November 3, 2015
Civil war has displaced 11 million Syrians from their homes. In a Think Global panel, experts discussed ways everyday people could help.
by Caroline Collier Photos by Glen Ellman
Holly Williams of CBS News joined the Think Global panel via Skype.
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Topics: Discovering Global Citizenship
by Caroline Collier
Photos by Glen Ellman
With millions of refugees fleeing Syria, European politicians debate migrant policy, Middle Eastern neighbors create safe havens and Hungarian citizens hand out food and toys to stranded and distressed migrants.
Five scholars and activists generated possible solutions on how governments and everyday people can assist in the humanitarian crisis. The group offered suggestions during “The Syrian Refugee Crisis Now,” a panel co-sponsored by TCU’s Discovering Global Citizenship initiative and the Bob Schieffer College of Communication.
“We always had hope, it’s only a few months.”Dr. Amal Alachkar on her family's exile from Syria.
Krys Boyd ’92, host and editor of KERA radio’s Think, told the audience of nearly 200 people that 11 million Syrians – nearly half of the country’s population – are displaced because of the ongoing civil war. “The thought of that kind of upheaval in a country the size of the U.S. would be over 150 million people away from their homes,” she said. “And these are people that our audience here could relate to.”
For Dr. Amal Alachkar, one of the featured panelists, leaving Syria was the only thing she could do. Alachkar established her native country’s first neuroscience laboratory at the University of Aleppo, where she was a professor in the school of pharmacy.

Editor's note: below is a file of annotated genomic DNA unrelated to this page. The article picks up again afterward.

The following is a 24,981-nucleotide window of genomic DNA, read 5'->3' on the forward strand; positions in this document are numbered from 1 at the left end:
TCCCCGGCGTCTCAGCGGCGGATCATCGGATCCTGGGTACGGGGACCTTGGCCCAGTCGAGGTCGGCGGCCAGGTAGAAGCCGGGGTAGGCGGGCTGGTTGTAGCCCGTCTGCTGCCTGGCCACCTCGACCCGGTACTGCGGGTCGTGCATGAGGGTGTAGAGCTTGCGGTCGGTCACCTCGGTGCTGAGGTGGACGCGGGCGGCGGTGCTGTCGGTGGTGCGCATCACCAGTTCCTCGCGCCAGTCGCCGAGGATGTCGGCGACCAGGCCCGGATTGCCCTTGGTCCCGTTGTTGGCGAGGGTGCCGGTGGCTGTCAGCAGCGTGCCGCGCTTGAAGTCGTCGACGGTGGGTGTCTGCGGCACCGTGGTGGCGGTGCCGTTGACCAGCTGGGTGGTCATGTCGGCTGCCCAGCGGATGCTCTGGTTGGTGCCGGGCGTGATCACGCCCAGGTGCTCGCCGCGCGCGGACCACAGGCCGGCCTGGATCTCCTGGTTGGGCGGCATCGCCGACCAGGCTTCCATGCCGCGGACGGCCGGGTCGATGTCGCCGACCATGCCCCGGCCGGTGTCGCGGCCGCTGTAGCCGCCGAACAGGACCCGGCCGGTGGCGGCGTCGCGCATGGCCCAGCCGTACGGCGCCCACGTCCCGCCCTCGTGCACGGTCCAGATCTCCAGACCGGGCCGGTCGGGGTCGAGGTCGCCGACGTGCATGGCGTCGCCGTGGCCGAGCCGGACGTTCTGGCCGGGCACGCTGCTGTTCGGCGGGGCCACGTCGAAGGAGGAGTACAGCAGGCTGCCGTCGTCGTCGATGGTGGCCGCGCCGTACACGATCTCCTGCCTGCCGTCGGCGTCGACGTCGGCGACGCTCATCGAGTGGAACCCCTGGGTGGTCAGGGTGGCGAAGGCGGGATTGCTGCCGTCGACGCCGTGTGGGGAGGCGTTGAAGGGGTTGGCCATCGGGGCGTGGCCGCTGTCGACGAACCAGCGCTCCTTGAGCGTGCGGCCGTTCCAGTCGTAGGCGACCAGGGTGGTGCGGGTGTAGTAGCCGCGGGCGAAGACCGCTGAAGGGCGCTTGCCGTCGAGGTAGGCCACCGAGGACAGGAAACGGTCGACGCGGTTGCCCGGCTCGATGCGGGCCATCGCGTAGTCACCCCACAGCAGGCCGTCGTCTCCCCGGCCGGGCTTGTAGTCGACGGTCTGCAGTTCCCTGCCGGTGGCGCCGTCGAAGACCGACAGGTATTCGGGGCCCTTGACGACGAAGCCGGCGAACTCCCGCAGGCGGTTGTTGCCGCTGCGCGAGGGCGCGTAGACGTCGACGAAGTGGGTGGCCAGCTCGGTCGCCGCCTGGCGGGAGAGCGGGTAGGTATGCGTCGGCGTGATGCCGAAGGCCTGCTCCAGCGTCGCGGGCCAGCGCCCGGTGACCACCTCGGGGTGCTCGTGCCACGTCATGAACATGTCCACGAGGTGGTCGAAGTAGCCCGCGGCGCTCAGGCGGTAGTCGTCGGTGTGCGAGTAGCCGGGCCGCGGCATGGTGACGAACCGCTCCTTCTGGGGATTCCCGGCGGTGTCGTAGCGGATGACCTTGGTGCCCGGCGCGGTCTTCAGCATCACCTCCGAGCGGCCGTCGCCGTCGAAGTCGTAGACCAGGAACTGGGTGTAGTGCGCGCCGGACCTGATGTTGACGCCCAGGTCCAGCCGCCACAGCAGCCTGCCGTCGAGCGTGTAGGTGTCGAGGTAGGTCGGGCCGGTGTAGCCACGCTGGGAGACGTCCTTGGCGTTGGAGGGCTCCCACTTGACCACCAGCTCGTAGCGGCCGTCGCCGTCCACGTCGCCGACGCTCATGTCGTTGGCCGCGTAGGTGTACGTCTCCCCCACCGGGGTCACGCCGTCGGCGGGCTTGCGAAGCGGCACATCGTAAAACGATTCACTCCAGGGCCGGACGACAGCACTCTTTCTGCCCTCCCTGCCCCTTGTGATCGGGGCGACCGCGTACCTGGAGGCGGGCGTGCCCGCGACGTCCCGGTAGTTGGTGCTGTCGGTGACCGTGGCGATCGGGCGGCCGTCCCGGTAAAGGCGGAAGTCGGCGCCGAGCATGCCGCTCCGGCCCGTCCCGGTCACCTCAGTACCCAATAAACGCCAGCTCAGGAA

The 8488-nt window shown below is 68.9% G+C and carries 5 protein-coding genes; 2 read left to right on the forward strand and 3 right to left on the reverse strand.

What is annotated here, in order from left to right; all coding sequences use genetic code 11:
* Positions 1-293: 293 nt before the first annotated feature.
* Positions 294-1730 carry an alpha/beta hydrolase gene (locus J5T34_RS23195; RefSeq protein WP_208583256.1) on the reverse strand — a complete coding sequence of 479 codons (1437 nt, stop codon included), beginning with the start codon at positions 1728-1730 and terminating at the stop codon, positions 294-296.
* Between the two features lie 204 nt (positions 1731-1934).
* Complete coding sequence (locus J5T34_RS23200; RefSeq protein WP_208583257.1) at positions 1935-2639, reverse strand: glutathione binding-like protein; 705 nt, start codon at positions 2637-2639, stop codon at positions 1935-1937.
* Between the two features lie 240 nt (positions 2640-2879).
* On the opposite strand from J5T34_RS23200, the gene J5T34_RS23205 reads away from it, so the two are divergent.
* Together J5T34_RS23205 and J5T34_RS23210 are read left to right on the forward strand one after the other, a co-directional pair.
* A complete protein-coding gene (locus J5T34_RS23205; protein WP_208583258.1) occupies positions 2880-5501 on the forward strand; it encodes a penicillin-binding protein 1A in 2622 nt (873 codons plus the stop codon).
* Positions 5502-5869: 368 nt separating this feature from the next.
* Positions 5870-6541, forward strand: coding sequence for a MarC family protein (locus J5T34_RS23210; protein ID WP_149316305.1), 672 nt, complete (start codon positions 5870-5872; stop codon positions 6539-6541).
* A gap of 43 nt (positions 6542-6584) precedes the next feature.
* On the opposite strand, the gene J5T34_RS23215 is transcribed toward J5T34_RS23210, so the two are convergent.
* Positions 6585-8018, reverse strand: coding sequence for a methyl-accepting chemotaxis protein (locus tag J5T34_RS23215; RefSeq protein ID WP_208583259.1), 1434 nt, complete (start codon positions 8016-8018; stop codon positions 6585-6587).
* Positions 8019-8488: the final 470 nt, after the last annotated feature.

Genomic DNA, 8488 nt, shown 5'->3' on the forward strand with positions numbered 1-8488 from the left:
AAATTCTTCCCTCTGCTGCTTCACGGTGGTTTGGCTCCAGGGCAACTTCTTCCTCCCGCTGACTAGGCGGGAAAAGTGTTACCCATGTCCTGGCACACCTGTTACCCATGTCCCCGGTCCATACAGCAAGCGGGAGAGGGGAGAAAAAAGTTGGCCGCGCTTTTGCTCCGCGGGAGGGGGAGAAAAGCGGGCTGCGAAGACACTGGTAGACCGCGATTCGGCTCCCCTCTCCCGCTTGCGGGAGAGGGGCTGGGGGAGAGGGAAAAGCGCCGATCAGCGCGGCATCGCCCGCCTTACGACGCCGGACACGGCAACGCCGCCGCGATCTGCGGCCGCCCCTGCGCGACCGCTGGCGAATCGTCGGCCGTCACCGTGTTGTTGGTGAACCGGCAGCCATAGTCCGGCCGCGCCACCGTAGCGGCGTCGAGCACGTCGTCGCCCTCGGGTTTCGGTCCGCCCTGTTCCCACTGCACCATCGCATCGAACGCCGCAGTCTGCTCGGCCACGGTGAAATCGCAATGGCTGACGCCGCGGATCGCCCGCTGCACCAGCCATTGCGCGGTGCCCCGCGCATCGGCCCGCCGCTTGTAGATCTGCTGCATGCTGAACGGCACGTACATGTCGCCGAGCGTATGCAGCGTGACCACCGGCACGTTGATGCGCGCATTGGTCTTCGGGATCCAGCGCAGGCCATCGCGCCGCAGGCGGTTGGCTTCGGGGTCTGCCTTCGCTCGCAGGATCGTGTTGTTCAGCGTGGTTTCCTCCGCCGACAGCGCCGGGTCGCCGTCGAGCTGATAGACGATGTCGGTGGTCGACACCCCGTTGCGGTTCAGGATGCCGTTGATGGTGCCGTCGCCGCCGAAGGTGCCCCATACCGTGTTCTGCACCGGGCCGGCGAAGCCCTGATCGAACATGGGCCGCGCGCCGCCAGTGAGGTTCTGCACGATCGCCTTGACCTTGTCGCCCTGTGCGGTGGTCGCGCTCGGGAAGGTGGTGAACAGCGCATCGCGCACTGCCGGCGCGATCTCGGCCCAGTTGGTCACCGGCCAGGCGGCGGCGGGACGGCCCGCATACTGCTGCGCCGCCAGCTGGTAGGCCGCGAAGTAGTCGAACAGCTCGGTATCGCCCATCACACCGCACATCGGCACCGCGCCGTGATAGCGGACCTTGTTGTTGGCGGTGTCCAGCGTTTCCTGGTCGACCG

When peaceful student-led protests erupted in 2011, Alachkar assumed the Arab Spring had arrived in Syria. “I stood beside the students, beside the revolution, thinking that it worked in Egypt and Libya and Tunisia,” she said. “It was our moment.”
Syrian President Bashar al-Assad’s forces soon attacked the protestors. Their victims eventually included eight members of Alachkar’s extended family, “including children,” so she decided to wait out the civil war in the United States for the safety of her children.
“I think we have to be more generous, given the dire situation.”Political science professor Manochehr Dorraj.
The researcher of neurobiology, with assistance from the Institute of International Education’s scholar rescue fund, is now a visiting professor at the University of California, Irvine. Alachkar planned for her family’s exile to be brief. “We always had hope, it’s only a few months.”
Panelists took questions from the audience.
Alachkar’s expectation was common, said CBS News foreign correspondent Holly Williams via Skype from her base in Istanbul.
The journalist moved to Turkey in 2012 and met some of the now-almost 2 million Syrian refugees there. They, too, assumed the absence would be temporary, Williams said, likely “all wrapped up within a year.”
But most of those refugees have been living in tent camps for four years, and a significant portion of the 600,000 marooned school-age children are receiving no formal education.
To make matters worse, now Russia and the United States are participating in military interventions in Syria, intensifying an already ugly civil war. “There’s no end in sight,” Williams said. “That’s why many are risking their lives to go to Europe.”
“We have to know who we are speaking about.”Amal Alachkar said of the Syrian refugees.